The Bowling Green Area Chamber of Commerce is looking to help its partners size up the competition and make more informed business decisions with a new online tool.
The tool, called SizeUp for Local Business Intelligence, provides local information about local demographics and area businesses using data mined from public and private sources including the U.S. Census Bureau.
The tool, launched Tuesday, was originally available only to members of the chamber's President's Club, who invest in the chamber beyond regular dues, said Nick Fuhrman, director of communications and public policy at the chamber.
It is now available for all chamber members, he said. The chamber will host a training session on how to use the tool during its monthly "Business at its Best" workshop from 7:30 to 9:30 a.m. April 16.
"We think it's a great benefit for each of our partners, Fuhrman said.
A variety of businesses will find different ways to use the data provided through SizeUp, and many will find it helpful in efforts to expand their business or start a new business, Fuhrman said.
"We view the SizeUp tool as part of economic development as much as it is small business assistance," he said.
The tool allows businesses to compare information such as the annual revenue, salary, cost effectiveness and turnover of employees of their business with others locally as well as statewide and nationwide.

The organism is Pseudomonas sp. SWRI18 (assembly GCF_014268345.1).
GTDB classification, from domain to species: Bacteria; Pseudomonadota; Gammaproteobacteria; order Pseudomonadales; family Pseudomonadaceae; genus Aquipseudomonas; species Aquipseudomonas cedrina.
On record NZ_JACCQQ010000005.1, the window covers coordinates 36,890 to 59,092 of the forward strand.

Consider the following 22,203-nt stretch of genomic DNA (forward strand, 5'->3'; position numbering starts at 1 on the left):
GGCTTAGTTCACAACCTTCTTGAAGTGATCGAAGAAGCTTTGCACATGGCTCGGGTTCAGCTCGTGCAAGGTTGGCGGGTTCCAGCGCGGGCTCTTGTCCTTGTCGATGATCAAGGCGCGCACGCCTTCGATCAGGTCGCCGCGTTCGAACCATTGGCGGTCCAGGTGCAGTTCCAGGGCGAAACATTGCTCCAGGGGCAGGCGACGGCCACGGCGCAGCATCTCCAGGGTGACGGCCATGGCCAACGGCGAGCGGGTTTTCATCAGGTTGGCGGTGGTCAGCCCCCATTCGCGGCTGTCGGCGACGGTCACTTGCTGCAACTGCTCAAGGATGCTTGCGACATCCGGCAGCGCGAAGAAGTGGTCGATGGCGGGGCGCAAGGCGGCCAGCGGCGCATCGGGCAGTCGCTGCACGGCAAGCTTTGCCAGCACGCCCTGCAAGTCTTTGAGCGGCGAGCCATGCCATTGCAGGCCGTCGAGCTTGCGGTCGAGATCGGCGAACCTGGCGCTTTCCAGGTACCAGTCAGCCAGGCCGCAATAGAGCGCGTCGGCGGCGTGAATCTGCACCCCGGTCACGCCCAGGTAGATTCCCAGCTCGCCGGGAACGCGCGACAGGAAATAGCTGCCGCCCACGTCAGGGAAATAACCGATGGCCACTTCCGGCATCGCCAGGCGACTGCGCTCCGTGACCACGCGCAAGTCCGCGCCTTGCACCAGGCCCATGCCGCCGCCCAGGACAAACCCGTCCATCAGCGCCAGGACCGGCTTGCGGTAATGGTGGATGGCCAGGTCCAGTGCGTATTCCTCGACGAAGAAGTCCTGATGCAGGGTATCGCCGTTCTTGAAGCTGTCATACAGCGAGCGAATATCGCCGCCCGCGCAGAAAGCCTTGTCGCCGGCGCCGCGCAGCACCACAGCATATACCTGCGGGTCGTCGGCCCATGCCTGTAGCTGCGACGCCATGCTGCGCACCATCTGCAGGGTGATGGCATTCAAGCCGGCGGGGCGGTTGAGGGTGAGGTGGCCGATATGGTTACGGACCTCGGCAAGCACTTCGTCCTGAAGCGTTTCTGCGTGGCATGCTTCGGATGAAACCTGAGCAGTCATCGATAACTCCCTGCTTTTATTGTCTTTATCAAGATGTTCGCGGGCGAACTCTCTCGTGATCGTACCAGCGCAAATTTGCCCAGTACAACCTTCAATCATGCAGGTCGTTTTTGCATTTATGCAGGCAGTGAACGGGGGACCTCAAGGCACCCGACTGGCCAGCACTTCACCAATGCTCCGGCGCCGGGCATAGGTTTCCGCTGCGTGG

It can help businesses find underserved markets for advertising, map where competitors and potential customers are located and analyze area demographics.
Ron Bunch, president and CEO of the chamber, learned about the SizeUp tool during a meeting of the International Economic Development Association, Fuhrman said.
Fuhrman declined to give the cost of the product.
Aerotek, a skilled labor recruiting company that specializes in engineering, could potentially use the product as part of the service it provides to new workers they recruit from outside of the area, said Joshua Anton, an account manager in Aerotek's engineering department. The company opened its office in Bowling Green on March 4.
"This is just one of the many tools that we could use to help get them familiar with the area," Anton said.
Those workers may have family members who want to start up businesses after they move or may want to do so themselves, he said.
The tool could also be used to keep tabs on potential competitors so Aerotek can better sell it's services to customers, he said.
All of the uses of the SizeUp tool for his business aren't known yet, though he believes there will be several applications for it in banking, said Dan Harbison, president and CEO of Farmers National Bank.
His bank already does performance benchmarking -- comparing businesses to other similar companies -- when underwriting a loan, Harbison said. He expects that the SizeUp tool will be able to replace the current system that his bank is using.
"We're going to essentially get the same information for free as a member," he said.
The information provided through SizeUp may be better than what they currently have because more regional information is available, Harbison said.
It may also be helpful when budgeting for loans and losses for the bank by adding information to assessments of local economic conditions, he said.
"I've got to think that data, once we have it available to us, will be beneficial," Harbison said.
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